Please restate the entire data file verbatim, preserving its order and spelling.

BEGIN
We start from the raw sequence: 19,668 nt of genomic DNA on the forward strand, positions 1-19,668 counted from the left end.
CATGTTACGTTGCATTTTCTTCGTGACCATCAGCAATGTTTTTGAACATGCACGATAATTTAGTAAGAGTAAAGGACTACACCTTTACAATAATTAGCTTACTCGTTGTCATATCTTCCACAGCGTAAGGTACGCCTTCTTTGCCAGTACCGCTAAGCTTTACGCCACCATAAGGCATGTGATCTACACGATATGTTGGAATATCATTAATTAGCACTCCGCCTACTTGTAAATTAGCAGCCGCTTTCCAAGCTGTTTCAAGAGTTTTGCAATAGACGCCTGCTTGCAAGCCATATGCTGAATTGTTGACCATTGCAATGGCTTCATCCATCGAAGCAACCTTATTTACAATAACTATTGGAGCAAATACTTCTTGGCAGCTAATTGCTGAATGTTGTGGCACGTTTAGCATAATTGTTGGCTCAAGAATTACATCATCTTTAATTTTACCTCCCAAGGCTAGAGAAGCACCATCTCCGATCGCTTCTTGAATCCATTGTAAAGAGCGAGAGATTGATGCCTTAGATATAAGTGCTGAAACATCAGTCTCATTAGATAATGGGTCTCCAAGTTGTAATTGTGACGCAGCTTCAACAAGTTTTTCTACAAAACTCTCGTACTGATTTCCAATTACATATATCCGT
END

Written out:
We start from the raw sequence: 19,668 nt of genomic DNA on the forward strand, positions 1-19,668 counted from the left end.
CATGTTACGTTGCATTTTCTTCGTGACCATCAGCAATGTTTTTGAACATGCACGATAATTTAGTAAGAGTAAAGGACTACACCTTTACAATAATTAGCTTACTCGTTGTCATATCTTCCACAGCGTAAGGTACGCCTTCTTTGCCAGTACCGCTAAGCTTTACGCCACCATAAGGCATGTGATCTACACGATATGTTGGAATATCATTAATTAGCACTCCGCCTACTTGTAAATTAGCAGCCGCTTTCCAAGCTGTTTCAAGAGTTTTGCAATAGACGCCTGCTTGCAAGCCATATGCTGAATTGTTGACCATTGCAATGGCTTCATCCATCGAAGCAACCTTATTTACAATAACTATTGGAGCAAATACTTCTTGGCAGCTAATTGCTGAATGTTGTGGCACGTTTAGCATAATTGTTGGCTCAAGAATTACATCATCTTTAATTTTACCTCCCAAGGCTAGAGAAGCACCATCTCCGATCGCTTCTTGAATCCATTGTAAAGAGCGAGAGATTGATGCCTTAGATATAAGTGCTGAAACATCAGTCTCATTAGATAATGGGTCTCCAAGTTGTAATTGTGACGCAGCTTCAACAAGTTTTTCTACAAAACTCTCGTACTGATTTCCAATTACATATATCCGT